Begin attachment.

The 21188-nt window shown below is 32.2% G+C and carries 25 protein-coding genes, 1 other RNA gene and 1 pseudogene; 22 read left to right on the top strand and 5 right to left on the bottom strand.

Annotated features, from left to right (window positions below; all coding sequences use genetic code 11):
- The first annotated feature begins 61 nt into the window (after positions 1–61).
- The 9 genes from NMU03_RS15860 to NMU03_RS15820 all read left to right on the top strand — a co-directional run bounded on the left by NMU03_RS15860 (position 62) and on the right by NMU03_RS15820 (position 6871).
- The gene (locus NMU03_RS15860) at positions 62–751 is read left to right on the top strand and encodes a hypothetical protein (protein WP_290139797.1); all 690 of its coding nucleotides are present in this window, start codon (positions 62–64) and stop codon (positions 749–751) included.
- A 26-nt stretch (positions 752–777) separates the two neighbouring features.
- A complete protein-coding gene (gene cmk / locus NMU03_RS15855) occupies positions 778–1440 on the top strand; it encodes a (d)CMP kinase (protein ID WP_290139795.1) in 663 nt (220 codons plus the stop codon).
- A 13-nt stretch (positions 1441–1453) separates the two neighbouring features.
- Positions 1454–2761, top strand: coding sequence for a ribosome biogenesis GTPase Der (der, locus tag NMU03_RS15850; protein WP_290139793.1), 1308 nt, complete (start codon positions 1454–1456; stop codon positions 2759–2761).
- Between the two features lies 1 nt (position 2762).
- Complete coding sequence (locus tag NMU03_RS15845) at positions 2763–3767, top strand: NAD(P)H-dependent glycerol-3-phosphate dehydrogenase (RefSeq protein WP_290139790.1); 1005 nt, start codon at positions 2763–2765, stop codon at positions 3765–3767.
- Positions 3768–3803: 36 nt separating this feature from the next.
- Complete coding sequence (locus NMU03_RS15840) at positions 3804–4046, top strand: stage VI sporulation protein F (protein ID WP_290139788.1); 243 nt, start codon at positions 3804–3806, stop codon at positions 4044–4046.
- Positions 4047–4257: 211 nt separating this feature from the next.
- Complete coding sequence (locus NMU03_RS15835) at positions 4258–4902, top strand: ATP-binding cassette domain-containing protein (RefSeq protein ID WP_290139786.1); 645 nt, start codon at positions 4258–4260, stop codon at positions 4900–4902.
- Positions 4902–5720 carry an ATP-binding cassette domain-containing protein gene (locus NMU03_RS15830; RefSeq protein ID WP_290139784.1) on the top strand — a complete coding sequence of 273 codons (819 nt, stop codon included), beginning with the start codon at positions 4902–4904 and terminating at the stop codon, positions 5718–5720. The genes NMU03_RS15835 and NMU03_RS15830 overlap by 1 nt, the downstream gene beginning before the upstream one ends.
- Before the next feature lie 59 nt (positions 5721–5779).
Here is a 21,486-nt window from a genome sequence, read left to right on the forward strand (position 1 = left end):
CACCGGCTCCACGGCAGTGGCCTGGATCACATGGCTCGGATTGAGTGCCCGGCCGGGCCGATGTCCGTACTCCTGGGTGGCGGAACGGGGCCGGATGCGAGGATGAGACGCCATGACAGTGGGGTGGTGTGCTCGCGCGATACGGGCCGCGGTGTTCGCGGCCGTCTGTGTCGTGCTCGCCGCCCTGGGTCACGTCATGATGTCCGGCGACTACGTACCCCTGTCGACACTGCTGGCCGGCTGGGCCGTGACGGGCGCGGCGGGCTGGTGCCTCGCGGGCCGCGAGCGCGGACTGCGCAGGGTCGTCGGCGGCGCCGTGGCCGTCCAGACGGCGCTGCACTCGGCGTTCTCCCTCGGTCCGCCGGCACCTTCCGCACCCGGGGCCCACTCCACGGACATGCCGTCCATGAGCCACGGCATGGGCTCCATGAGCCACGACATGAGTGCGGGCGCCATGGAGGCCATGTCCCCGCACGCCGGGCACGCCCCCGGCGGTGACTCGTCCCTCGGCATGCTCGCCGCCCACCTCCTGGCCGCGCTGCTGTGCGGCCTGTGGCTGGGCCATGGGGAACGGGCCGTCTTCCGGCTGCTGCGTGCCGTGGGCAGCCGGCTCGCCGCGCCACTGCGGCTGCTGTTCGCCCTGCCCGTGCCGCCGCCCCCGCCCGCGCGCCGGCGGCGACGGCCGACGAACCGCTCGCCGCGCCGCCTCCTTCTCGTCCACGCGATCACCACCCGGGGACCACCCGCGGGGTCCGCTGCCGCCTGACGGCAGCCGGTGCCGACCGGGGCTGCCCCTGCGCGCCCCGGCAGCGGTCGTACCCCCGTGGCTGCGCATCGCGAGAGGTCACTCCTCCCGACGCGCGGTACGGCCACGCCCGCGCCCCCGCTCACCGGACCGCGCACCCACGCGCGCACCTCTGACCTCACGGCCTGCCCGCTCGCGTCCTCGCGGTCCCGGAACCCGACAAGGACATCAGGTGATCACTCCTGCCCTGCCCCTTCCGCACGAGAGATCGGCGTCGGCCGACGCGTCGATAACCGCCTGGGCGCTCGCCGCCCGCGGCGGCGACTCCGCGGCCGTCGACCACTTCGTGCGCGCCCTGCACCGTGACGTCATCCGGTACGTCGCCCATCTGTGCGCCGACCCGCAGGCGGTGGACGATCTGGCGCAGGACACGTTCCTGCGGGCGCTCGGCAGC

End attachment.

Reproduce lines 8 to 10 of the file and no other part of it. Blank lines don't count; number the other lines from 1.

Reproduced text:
- A 13-nt stretch (positions 1441–1453) separates the two neighbouring features.
- Positions 1454–2761, top strand: coding sequence for a ribosome biogenesis GTPase Der (der, locus tag NMU03_RS15850; protein WP_290139793.1), 1308 nt, complete (start codon positions 1454–1456; stop codon positions 2759–2761).
- Between the two features lies 1 nt (position 2762).